K made an application for a child arrangements order in respect of T in March 2019. A section 7 report was completed and recommended a placement with K. On the 5th November 2019, a section 8 and section 13 order was made which allowed T to be taken to the USA for six months. As part of the order, K was required to file and serve advice by counsel in respect of permanently adopting T. The court also directed the Local Authority (London Borough of Enfield) to file a statement as to why care proceedings had not been initiated [2].

During the process of trying to adopt T, the order permitted K to retain T in the USA was extended several times. Prior to the Covid 19 pandemic, T had returned to the UK on a few occasions. Advice was sought within the USA, the outcome of that advice recommended that the Local Authority apply for a placement order to allow the making of a convention adoption order.

The difficulty which arose was that to make a convention adoption order, T had to be habitually resident in the United Kingdom. The local authority argued he was not, however the guardian and K argued that she was [4].

The case provides a very helpful summary of the law relating to habitual residence which can be found at paragraphs [6]-[10].

It was submitted that T was habitually resident in the USA due to the following [12]:

            – T now has friends in the USA;

            – K had obtained PR;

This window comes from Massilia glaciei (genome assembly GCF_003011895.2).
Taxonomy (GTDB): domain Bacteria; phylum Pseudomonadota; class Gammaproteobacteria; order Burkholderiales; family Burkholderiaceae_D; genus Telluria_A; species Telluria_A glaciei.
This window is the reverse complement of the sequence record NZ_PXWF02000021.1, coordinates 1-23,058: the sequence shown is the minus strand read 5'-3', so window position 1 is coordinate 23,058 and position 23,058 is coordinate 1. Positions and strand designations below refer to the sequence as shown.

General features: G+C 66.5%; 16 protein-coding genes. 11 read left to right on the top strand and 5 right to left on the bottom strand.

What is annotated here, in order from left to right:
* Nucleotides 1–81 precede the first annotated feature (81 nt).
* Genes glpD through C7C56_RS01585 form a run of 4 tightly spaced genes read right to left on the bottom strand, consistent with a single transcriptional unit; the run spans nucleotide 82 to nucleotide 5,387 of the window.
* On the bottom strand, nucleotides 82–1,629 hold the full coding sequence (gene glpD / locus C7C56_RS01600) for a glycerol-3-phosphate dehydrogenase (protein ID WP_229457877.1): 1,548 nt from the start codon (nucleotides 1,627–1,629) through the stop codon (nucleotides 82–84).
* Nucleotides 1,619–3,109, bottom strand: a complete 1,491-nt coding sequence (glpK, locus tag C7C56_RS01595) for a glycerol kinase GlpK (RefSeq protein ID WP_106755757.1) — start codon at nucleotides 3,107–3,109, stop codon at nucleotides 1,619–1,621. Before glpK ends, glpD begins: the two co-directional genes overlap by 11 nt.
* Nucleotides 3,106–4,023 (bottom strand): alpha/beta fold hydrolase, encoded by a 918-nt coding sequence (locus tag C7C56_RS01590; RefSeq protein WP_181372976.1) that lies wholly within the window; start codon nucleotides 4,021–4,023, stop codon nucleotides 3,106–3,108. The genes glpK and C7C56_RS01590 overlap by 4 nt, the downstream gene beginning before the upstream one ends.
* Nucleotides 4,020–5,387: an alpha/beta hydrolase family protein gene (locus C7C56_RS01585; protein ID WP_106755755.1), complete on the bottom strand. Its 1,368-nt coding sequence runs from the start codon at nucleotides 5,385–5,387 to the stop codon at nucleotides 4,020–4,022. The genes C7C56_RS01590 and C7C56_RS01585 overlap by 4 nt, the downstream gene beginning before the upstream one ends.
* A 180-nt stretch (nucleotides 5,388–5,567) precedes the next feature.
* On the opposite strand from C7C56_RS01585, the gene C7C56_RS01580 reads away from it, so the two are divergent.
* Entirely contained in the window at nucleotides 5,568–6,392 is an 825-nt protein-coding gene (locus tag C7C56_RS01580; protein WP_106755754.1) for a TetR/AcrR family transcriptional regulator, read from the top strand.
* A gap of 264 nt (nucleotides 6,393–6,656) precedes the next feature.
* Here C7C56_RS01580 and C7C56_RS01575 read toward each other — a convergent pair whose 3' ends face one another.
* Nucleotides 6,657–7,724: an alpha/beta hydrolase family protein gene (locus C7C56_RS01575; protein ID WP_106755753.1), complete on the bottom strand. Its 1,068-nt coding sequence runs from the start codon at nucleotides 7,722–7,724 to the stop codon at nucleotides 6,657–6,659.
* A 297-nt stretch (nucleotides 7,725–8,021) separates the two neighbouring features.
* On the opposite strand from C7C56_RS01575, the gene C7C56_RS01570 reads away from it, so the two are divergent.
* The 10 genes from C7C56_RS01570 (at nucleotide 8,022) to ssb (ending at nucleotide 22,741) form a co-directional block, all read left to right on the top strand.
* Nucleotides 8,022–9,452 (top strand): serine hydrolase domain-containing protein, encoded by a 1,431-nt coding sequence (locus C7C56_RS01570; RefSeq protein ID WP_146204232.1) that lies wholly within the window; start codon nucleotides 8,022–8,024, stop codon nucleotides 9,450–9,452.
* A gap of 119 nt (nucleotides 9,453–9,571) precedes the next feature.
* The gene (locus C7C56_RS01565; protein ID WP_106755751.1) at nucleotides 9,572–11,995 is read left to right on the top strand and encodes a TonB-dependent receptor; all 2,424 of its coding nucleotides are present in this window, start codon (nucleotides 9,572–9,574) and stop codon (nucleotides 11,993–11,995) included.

– T had attended pre-school and school;

            – T had other family in the USA (aunt);

            – T was receiving counselling and therapy, medical and dental treatment in the USA;

– T had largely been in the USA since November 2019 with permissions to remain being granted;

– the intention had always been and remained for T to reside in the USA cared by K and T viewed the USA as her home.

In the alternative, the guardian and K argued whilst those above factors may well be present, the fact that there was no order declaring habitual residence in the USA meant that T had not achieved either permanence or stability, nor was K able to keep T in the USA without obtaining permission [13].

The court commented that since the time of T’s mother’s death, T’s relationship with K, whilst attached, was still a relatively new relationship. During the time which T had been in the USA, this was only permitted on a temporary basis. And throughout, the ongoing proceedings and applications by other family members (which were dismissed by agreement) all meant that T’s placement with K was not secure. It was therefore concluded that T had not lost her habitual residence in this country [16]-[18].